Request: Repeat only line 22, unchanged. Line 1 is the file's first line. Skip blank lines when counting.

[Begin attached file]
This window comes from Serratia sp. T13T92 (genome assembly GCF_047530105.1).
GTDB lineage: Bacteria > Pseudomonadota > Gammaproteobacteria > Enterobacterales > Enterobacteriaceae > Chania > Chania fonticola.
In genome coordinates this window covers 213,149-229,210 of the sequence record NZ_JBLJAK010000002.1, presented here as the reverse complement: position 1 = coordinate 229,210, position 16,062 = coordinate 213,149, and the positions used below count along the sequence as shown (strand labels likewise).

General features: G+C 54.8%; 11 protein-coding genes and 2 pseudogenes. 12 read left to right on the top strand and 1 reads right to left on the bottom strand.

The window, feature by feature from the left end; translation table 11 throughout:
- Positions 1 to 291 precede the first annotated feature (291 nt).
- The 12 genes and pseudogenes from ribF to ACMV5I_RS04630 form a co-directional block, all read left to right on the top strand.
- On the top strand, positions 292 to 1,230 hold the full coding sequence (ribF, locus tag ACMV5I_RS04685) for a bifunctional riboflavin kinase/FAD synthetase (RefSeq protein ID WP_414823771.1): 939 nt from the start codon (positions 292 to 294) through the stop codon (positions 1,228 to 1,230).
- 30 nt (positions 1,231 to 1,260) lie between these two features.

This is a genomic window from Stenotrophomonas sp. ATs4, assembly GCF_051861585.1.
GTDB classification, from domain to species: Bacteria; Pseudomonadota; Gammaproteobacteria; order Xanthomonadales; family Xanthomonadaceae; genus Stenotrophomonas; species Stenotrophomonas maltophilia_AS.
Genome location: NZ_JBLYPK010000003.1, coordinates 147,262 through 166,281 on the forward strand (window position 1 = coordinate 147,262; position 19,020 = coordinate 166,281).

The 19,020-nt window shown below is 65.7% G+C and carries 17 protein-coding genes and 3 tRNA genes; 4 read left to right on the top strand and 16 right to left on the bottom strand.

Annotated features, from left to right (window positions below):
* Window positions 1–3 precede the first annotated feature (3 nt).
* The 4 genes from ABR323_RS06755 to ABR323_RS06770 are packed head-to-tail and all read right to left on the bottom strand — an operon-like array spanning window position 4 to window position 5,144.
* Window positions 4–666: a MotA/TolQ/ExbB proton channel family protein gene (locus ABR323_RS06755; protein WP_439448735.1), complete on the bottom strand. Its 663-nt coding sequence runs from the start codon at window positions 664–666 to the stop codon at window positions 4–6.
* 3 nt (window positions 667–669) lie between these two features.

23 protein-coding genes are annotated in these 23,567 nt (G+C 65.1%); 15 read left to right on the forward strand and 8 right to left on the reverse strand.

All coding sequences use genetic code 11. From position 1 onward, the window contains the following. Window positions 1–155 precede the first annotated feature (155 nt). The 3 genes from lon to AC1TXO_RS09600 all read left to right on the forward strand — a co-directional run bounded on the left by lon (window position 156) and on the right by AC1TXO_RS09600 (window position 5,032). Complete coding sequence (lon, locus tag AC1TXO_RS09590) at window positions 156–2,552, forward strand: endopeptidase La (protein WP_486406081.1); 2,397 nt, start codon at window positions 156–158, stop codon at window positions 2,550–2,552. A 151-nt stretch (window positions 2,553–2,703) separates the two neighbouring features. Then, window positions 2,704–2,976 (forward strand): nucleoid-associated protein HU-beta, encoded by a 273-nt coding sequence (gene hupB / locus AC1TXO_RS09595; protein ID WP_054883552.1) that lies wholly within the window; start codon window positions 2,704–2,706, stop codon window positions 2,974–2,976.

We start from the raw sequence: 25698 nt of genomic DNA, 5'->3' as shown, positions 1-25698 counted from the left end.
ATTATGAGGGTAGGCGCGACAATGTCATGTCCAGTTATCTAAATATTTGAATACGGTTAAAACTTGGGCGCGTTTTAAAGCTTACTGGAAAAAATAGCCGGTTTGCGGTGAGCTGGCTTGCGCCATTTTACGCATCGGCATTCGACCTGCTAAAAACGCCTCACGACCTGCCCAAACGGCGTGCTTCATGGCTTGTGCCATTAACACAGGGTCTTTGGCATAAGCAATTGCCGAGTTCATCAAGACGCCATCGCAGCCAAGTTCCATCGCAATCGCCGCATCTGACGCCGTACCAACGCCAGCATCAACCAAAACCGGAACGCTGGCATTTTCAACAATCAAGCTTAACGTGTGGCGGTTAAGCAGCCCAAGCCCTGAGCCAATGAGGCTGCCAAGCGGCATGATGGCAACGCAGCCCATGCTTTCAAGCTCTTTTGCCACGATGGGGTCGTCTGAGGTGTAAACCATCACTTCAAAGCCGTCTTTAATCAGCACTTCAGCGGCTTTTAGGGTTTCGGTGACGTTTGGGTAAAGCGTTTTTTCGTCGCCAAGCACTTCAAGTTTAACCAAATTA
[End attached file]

ATTATGAGGGTAGGCGCGACAATGTCATGTCCAGTTATCTAAATATTTGAATACGGTTAAAACTTGGGCGCGTTTTAAAGCTTACTGGAAAAAATAGCCGGTTTGCGGTGAGCTGGCTTGCGCCATTTTACGCATCGGCATTCGACCTGCTAAAAACGCCTCACGACCTGCCCAAACGGCGTGCTTCATGGCTTGTGCCATTAACACAGGGTCTTTGGCATAAGCAATTGCCGAGTTCATCAAGACGCCATCGCAGCCAAGTTCCATCGCAATCGCCGCATCTGACGCCGTACCAACGCCAGCATCAACCAAAACCGGAACGCTGGCATTTTCAACAATCAAGCTTAACGTGTGGCGGTTAAGCAGCCCAAGCCCTGAGCCAATGAGGCTGCCAAGCGGCATGATGGCAACGCAGCCCATGCTTTCAAGCTCTTTTGCCACGATGGGGTCGTCTGAGGTGTAAACCATCACTTCAAAGCCGTCTTTAATCAGCACTTCAGCGGCTTTTAGGGTTTCGGTGACGTTTGGGTAAAGCGTTTTTTCGTCGCCAAGCACTTCAAGTTTAACCAAATTA